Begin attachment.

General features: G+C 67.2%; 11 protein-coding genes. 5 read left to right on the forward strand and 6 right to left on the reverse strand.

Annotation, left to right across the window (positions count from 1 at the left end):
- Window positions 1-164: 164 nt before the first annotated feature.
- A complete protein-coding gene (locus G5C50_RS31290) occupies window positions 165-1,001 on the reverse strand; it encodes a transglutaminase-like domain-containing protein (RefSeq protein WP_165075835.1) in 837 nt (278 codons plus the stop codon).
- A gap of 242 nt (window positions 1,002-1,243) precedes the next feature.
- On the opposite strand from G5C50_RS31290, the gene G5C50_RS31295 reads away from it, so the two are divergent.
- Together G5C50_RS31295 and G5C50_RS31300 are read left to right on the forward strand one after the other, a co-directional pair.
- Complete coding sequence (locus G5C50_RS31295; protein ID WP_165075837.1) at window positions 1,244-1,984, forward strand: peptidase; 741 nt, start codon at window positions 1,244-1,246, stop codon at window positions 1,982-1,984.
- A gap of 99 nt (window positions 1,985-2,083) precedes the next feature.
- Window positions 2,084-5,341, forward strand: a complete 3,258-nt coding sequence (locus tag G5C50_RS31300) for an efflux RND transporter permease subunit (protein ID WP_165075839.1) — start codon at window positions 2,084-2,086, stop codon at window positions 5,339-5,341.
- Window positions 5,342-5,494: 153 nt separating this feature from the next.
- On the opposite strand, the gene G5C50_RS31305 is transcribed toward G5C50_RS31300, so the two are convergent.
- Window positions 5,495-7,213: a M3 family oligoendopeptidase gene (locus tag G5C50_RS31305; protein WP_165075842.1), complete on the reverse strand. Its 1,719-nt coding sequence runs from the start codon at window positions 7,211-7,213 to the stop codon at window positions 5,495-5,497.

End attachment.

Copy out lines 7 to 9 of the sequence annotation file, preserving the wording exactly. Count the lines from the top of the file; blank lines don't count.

- Together G5C50_RS31295 and G5C50_RS31300 are read left to right on the forward strand one after the other, a co-directional pair.
- Complete coding sequence (locus G5C50_RS31295; protein ID WP_165075837.1) at window positions 1,244-1,984, forward strand: peptidase; 741 nt, start codon at window positions 1,244-1,246, stop codon at window positions 1,982-1,984.
- A gap of 99 nt (window positions 1,985-2,083) precedes the next feature.